Bacteria harnessed to solve
wine-farm pollution problems
Printed in: Farmer's Weekly, 15 June 2001
With an increase in intensive farming, getting rid of smelly
effluents has become a problem, even in the wine industry.
A soil and irrigation expert discusses a new way to get rid
of this waste.
The use of intensive-farming methods is giving way to smelly
effluents that are generally associated with factory farming,
where the disposal of manure and other wastes is an increasing
problem. Nowadays even "clean" agriculture, such
as the wine farms of the Western Cape, is contributing to
the pollution of our environment.
Dr Jean Piaget, one of South Africa’s foremost authorities
on soils and irrigation, says he has seen streams running
red with winery waste water. He says he is concerned about
both the unnecessary waste of water and the fact that the
effluent is so acid that it is bound to harm aquatic life
and users lower down the stream.
Dr Jean Piaget is one of South
Africa's foremost authorities on irrigation and water quality
Despite his concern, he says the problem is not difficult
to deal with. A system that uses microbes to clean the effluent
and air bubbles provided by air "injectors" may
be the solution.
However, these injectors are imported from America. Farmers
have to pay for them in dollars, and sometimes they have to
be matched to heavy-duty macerating pumps that can cope with
the detritus in ponds filled with untreated wash water. Many
farmers draw the line because they say the pumps are too expensive.
"Wine farmers will happily spend many thousands of Rands
on stainless-steel plumbing and imported oak vats," Dr
Piaget says, "but when it comes to cleaning up the mess
they make, they unfortunately become a tight-fisted bunch.
They don’t see the disposal of effluent as important.
"What we need is a complete change of attitude. Waste
products have to be managed as intensively as every other
aspect of intensive farming."
He says farmers should learn how to help nature dispose of
agricultural wastes. If the right methods and equipment are
used, ponds can become smaller and deeper. They can be more
conveniently sited, and free more land for cultivation.
Although effluent disposal might not be a priority for farmers
at present, the scarcity of water will soon convince them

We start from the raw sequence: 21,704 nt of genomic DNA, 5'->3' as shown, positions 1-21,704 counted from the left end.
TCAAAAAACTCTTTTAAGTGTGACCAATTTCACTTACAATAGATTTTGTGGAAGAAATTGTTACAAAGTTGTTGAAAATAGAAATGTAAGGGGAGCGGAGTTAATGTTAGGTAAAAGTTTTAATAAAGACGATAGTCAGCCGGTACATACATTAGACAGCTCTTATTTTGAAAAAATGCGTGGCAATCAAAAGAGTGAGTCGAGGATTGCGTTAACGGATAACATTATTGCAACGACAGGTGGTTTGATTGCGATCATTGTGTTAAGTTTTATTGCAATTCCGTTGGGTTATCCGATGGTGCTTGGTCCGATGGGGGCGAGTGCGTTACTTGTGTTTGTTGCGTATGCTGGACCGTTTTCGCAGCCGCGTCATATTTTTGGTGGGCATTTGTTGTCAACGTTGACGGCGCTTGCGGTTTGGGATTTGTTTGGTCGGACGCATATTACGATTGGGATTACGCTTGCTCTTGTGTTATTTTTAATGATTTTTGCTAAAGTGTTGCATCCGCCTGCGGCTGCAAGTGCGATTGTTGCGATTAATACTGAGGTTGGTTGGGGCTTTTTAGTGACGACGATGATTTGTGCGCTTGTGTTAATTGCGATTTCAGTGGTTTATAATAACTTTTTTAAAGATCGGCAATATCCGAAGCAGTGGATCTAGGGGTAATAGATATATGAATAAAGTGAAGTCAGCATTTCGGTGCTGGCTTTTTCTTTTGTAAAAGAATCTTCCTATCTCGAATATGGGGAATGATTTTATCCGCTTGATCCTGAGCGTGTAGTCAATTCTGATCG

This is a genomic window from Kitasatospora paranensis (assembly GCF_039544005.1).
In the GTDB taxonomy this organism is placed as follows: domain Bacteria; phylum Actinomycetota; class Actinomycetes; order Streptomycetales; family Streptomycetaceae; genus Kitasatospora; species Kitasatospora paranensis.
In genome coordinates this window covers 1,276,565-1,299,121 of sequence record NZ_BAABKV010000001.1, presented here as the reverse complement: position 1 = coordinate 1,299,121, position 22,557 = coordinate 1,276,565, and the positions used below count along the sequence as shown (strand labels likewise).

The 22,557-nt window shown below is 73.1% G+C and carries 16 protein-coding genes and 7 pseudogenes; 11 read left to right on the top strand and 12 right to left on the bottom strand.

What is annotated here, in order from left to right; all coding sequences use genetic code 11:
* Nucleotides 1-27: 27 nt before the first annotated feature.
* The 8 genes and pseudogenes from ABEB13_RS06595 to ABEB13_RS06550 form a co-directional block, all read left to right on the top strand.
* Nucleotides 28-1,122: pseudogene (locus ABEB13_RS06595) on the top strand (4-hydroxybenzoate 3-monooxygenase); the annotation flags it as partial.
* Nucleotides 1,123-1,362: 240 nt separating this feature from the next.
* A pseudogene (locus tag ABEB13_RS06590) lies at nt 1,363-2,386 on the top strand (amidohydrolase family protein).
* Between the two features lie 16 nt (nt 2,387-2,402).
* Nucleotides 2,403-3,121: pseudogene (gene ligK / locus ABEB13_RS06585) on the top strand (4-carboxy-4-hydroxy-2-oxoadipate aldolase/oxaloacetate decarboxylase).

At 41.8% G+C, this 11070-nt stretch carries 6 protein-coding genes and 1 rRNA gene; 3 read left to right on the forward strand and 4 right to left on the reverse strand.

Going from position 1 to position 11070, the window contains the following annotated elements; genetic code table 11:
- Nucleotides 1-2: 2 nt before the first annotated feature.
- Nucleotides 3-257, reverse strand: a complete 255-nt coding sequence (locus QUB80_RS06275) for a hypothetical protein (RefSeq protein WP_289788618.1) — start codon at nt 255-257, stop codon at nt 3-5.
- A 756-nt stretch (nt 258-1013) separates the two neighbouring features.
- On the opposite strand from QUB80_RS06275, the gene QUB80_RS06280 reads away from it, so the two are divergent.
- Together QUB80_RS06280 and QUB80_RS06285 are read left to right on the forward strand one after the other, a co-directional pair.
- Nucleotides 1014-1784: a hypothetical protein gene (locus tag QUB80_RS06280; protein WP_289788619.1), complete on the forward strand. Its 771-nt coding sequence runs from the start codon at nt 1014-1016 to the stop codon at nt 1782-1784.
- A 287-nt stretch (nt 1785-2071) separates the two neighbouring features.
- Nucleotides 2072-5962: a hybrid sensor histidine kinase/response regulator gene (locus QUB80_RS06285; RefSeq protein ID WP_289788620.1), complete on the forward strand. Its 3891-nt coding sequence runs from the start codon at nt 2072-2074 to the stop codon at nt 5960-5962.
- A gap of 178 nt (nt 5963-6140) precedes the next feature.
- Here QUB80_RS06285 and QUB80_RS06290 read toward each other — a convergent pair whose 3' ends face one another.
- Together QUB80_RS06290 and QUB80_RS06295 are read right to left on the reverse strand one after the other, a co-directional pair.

that steps need to be taken to rectify the situation. Farmers
see water as a precious resource and respect it. If it is
used to hose down floors or transport wastes, then there is
an obligation to clean up the water afterwards so that it
is not returned to the environment in a polluted form.
Since the world export markets opened up to
SA wines a few years ago, modern irrigation methods, such
as drip lines and micro-systems, have not only made land more
productive but enabled farmers to cultivate mountain sides
and even small pockets of land in semi-urban areas.
SA farmers have proved they are quick to adopt new methods,
especially when it comes to water conservation. One example
he quotes is the use of plastic sheets that are laid on the
land in broad strips. The vines are then planted in holes
in the plastic. The method keeps the moisture in the soil,
and competing weeds don’t grow in the darkness under
the black plastic. Initially farmers were skeptical. Even
when the technique was demonstrated on alternate rows in the
same field with dramatic results there were reservations.
"They told me that to produce good wine a vine must
struggle," he says. "The plastic made it too easy
for the root stock, and the quality would suffer, but these
fears have proved groundless, and today the use of plastic
sheeting is an accepted practice."
SA farmers were also quick to use drip-line irrigation. "In
fact they were too quick and were using the system before
we understood how to space the drippers to suit the soil conditions,"
he says. "The initial results were sometimes disappointing,
but farmers were not put off, and drip-lines are now making
South Africa also invented micro-irrigation. Dr Piaget helped
to pioneer the system. "A mining engineer came up with
the idea as a way to keep mine dumps damp to solve the dust
problem" he says. "It worked so well and it used
so little water that the agricultural potential was quickly
realised by a local farmer. The rest of the world learned
from South Africa."
Dr Piaget says SA farmers have been quick to embrace ways
to get the best possible value out of the country’s
scarce water resources, but they have not been prepared to
take a holistic view of intensive farming. He says they spend
money on modern irrigation equipment to put good water into
the vineyards, but they are not easily prepared to spend money
on the treatment of their effluent.
Lack of suitable training in effluent disposal may be one
of the reasons why wine farmers are not dealing with their
waste effectively. Dr Piaget says he has pointed out many
times that viticulture students in Stellenbosch receive too
little training in effluent disposal despite the fact that
it is a vital part of wine making.
Training wine makers-to-be in effluent disposal is one thing,
but getting them to put the knowledge into practice is another.
"I hope the necessary courses have been introduced,"
Dr Piaget says, "but even if they have, it will still
take a long time before the knowledge is out there on the
He tells the story of how he received a lecture from an American
traffic cop after he had parked in a "blue for disabled"
parking bay near a hotel. The gist of the cop’s message
was that "in America NO means NO".
"That’s what we have to learn in South Africa,"
he says. "When we lay down the law on how water can be
used and how our streams and rivers must be kept free of pollution
NO must mean NO." — by Tony Robinson